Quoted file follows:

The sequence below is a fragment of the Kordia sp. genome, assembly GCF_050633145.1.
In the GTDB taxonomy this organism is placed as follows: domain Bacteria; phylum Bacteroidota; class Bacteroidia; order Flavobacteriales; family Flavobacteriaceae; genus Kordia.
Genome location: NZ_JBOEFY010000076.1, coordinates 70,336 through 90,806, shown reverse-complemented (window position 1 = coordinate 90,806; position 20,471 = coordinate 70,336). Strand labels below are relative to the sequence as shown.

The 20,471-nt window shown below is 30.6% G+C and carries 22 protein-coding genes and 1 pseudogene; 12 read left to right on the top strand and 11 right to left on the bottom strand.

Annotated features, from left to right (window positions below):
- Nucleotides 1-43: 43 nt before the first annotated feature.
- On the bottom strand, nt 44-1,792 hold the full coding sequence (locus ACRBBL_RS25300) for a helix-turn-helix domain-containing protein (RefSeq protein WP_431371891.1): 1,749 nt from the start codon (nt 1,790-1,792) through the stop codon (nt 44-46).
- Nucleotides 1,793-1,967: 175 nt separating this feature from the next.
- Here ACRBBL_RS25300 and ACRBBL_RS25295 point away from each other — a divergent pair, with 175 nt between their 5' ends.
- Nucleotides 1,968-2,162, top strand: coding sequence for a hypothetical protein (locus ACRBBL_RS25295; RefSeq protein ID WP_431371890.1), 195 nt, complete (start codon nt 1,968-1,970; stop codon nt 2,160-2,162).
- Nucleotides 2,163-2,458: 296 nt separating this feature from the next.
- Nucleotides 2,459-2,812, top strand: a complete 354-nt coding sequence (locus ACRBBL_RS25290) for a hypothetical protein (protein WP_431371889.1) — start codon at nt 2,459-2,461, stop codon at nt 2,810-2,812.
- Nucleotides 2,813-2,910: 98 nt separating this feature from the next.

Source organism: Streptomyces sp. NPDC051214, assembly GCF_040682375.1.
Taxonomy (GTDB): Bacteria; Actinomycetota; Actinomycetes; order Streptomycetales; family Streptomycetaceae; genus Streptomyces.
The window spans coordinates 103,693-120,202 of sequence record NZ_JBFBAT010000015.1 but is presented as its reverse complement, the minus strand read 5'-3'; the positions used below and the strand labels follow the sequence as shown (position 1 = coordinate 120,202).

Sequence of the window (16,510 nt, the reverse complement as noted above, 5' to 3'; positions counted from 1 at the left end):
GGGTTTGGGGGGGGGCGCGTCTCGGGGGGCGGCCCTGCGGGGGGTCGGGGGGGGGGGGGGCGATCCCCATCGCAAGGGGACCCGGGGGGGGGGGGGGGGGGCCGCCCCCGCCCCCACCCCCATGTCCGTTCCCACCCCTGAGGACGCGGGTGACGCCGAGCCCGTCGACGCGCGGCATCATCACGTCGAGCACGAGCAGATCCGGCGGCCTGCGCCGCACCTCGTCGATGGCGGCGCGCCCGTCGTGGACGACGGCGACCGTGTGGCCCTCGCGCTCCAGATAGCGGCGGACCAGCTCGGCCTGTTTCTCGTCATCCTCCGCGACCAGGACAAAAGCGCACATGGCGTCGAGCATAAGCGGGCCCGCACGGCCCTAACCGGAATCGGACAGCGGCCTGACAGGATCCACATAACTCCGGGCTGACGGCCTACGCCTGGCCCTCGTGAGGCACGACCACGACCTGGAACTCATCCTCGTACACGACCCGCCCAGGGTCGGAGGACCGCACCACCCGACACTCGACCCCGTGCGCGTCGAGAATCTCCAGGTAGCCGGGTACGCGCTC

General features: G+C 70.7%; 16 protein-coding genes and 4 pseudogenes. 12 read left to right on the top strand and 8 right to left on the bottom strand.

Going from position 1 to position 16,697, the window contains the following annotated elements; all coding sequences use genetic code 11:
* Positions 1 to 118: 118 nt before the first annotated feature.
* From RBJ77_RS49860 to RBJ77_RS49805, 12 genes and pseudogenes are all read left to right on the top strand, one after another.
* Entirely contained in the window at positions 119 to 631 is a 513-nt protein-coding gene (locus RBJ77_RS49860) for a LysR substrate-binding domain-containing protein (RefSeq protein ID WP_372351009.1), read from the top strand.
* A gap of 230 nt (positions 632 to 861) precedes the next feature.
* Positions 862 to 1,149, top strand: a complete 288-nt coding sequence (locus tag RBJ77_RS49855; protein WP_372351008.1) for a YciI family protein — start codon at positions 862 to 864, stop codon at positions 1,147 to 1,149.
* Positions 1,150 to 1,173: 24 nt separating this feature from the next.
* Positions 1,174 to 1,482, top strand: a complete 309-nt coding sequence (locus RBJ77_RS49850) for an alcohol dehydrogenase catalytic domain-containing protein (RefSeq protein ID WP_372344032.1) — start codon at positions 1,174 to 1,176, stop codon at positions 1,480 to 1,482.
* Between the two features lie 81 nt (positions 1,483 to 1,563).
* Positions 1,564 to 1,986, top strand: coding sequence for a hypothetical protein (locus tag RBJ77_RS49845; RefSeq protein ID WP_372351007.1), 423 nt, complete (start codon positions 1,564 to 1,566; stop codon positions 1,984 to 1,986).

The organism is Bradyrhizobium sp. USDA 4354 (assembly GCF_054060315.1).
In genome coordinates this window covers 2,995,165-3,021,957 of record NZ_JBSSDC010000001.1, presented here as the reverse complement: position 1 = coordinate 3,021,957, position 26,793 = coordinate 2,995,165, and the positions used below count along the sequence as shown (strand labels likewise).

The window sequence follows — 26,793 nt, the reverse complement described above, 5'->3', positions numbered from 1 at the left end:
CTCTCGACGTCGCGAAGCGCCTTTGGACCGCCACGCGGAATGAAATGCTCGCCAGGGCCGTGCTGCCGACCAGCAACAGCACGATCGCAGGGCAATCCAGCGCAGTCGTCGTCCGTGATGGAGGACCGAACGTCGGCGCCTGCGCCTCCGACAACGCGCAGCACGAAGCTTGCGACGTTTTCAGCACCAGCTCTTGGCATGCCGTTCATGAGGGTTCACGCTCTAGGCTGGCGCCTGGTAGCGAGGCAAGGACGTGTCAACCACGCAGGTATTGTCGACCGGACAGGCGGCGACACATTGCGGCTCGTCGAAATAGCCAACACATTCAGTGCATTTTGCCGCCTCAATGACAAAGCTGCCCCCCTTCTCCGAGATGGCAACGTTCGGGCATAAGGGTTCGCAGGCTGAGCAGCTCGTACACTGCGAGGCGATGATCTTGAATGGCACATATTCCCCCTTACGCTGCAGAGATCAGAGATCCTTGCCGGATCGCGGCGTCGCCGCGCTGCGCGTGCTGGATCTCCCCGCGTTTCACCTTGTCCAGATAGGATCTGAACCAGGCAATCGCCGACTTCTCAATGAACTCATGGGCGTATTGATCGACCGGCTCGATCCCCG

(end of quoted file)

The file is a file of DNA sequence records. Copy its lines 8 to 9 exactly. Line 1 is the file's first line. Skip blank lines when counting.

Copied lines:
- Nucleotides 1,793-1,967: 175 nt separating this feature from the next.
- Here ACRBBL_RS25300 and ACRBBL_RS25295 point away from each other — a divergent pair, with 175 nt between their 5' ends.